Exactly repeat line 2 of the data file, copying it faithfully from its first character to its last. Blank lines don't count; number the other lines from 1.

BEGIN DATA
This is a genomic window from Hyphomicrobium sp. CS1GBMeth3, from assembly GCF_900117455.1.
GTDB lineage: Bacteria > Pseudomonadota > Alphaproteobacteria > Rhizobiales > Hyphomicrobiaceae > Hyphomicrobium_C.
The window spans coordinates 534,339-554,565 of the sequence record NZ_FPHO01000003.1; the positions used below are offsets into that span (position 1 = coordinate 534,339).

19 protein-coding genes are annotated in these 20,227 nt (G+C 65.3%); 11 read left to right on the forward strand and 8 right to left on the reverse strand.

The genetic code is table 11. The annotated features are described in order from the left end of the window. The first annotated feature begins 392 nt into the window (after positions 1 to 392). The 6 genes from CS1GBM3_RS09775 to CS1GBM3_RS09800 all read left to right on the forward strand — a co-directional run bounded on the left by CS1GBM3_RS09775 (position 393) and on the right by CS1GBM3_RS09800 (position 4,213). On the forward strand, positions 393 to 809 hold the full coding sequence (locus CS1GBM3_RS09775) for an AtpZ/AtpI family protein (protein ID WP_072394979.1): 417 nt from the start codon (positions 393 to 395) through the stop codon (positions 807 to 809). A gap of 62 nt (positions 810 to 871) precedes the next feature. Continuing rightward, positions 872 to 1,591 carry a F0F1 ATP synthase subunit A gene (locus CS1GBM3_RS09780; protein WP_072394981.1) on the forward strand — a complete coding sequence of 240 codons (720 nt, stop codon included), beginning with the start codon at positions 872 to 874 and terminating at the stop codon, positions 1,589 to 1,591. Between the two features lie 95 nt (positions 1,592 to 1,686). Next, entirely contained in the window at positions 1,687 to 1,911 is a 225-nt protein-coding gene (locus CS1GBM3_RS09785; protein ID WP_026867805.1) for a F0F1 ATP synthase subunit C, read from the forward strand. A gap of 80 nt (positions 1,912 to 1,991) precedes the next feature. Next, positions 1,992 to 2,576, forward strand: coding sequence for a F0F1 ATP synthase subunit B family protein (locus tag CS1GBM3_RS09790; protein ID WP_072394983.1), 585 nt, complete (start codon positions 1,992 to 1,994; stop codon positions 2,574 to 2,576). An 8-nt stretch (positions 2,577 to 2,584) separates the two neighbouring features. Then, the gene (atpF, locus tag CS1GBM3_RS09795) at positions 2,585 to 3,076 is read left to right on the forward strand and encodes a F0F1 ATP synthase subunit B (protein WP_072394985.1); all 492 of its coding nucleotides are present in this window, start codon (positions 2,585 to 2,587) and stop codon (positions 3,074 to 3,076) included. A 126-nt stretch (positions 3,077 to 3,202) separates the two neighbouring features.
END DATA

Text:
GTDB lineage: Bacteria > Pseudomonadota > Alphaproteobacteria > Rhizobiales > Hyphomicrobiaceae > Hyphomicrobium_C.